Yves Chambaz Spring 2018 Blog

by Yves Chambaz, June 23, 2018

It is always exciting news when I receive a proposal for a commissioned job.  It gives me great liberty of creation in the kitchen, and it definitely represents a new challenge.  This time, the theme revolved around the revival of childhood memories, the discovery of wonders, retro toys, and family.  The target, 400 adults, ages and likes non-specified. The occasion, a corporate celebration inviting their associates to mingle and network, accompanied by a full bar and passed hors d’oeuvres.  The location, Navy Pier.

After brainstorming and drafting ideas on my sketch book, one of them seemed to englobe all the concepts of the event.  That idea included a puzzle-like game, with the pieces of a toy hidden separately in a Kinder-Bueno-like chocolate shell, inviting guests to go around looking for its match, lifting the sense of discovery, forcing guests to mingle with each other, for a common goal, to build a puzzle toy.  It sounded marvelous, but only if the target were a little younger, maybe under 15.  I was sent back to the drawing board.

I had less than a day to submit my proposal.  In the bus, I see the regular crowd, immersed in their phones, plugged into their headsets, looking down at their devices, and swinging their fingers against the screen of their phones.  Suddenly, a very common sight catches my view, someone trying to catch as many Pokémons as possible, while sitting down, in the Pokémon Go app.  Then, I remember hearing about a Pokémon Go fest happening in the city at the end of June.  That was it!  Both events were happening in the same week, in the same area.  Adults do play Pokémon, it’s a thing.  So, I decided to make chocolate Pokéballs, with an actual figurine inside.

The project was approved!   But this was not the best part yet.  I got the chance to invite participants, of my program at Gallery 37, current and former, to work with me on this project.  I immediately reached out to an alumni that I knew would be a good fit thanks to her experience in the industry, working with Food for Thought and Molly’s Bakeshop.  Another one graduated a year ago and he just finished his first year of baking and pastry here at Kendall.  My third collaborator, my current program assistant, warming up for the program’s summer session.  It felt like a reunion.  Sharing stories of where have you been and what have you been doing.  Recalling moments that got marked in our memories in that same space.  All of them agreeing on me being too intense sometimes, especially during service.  But they understood that my behavior, my stress for perfection, was caused by my passion for the craft, by me wanting the best experience for our guests.  We all laughed.  Then one of them, the most veteran shared a similar moment during an event.  She stressed on the importance of servicing the guest, no matter what is happening behind curtains, the guest experience is a priority.  My message went through.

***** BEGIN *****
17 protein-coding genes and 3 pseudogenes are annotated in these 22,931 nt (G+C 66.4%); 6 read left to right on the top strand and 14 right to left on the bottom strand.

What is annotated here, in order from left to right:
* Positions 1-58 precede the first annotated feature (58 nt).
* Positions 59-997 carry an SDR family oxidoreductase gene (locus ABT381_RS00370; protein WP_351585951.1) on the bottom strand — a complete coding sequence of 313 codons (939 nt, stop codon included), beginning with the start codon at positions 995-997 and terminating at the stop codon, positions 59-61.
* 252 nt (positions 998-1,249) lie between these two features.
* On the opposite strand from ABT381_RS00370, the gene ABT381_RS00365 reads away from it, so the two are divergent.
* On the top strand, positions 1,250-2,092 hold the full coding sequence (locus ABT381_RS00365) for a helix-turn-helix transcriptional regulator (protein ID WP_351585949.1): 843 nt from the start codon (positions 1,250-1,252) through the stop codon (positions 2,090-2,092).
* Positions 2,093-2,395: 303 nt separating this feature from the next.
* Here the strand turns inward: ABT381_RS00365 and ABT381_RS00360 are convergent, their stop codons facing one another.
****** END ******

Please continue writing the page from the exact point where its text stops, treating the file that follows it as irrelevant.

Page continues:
There, in the kitchen we met for the first time, with these three young cooks, a speaker blasting music, and hibiscus water to wash down a pizza to share, we worked together to bring this project to reality.

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